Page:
Servers are essential to enterprises. Their main duty is to offer computational and data services. Servers keep private corporate data and information due to the crucial role they play. Nowadays, information is worth its weight in gold, and hackers are the miners.
Any number of security risks and data breaches can affect an unprotected server. Vulnerabilities in security can result in the loss of vital data, as well as a reduction in capability and control, endangering the entire enterprise. You are walking a fine line if your servers are not secured.
Your servers might not be properly secured if you don’t know how. Some server security advice that you may use to protect your servers is explained in this article.
Should I be concerned?
Businesses face a very real and serious risk of being attacked by cybercriminals. According to a Research, the average cost of a data breach would exceed $200 million by 2022. In addition to the immediate cash loss, a security breach can bring about bad press, which can harm a brand’s reputation.
While large companies like Marriott International and Yahoo have been at the centre of controversies involving significant data breaches, small businesses are not exempt. A study by Accenture found that 44% of cyberattacks target small enterprises.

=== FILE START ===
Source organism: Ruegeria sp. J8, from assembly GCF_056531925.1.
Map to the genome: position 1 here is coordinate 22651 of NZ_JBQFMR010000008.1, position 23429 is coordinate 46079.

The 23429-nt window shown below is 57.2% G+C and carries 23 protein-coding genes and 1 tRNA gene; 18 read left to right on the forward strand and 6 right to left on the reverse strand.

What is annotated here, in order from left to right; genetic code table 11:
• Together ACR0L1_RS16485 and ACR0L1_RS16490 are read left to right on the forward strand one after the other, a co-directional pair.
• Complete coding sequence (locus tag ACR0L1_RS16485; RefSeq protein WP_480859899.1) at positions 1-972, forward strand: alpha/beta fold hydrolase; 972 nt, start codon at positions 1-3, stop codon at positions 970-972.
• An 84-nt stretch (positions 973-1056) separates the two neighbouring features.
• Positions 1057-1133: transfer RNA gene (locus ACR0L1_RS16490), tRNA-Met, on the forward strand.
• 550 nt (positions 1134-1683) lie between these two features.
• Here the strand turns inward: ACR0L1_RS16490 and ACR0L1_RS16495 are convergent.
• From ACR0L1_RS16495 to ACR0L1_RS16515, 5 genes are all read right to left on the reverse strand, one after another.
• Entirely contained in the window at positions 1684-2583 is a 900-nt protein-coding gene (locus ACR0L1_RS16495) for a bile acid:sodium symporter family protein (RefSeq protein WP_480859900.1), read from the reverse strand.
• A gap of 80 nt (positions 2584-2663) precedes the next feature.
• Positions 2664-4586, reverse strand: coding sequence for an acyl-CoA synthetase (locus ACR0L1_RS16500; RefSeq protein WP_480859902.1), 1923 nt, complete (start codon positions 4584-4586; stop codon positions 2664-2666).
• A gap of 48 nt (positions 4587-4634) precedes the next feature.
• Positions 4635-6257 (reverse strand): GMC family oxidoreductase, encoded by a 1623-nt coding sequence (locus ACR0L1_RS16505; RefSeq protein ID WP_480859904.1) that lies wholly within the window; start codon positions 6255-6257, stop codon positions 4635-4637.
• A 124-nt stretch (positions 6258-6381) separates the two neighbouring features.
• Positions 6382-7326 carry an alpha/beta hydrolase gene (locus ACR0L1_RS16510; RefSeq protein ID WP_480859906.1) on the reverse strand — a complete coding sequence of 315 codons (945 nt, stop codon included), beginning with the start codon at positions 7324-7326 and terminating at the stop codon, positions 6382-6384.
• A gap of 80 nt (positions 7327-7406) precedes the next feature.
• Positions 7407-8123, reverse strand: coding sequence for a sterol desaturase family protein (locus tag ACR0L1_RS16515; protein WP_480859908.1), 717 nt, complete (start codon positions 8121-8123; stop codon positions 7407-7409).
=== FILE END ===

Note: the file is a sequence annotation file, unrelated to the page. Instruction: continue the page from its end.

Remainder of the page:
Common server security issues
Even if cybercriminals may be becoming more clever, we shouldn’t make it simple for them. Make sure you and your staff are not doing any of the typical mistakes listed below that can compromise server security.
Weak passwords are simple to crack, and lax security measures can result in password theft and sale on the dark web. If you’re worried about the security of your passwords, you might want to use a password manager.
Old software/operating systems
Old operating systems and applications. As a result of the ongoing discovery and exploitation of software flaws by cybercriminals, operating an outdated version dramatically raises your risk of exposure.
By utilising a patch management service, you can make sure that all code modifications are obtained, examined, and applied.
Open network ports.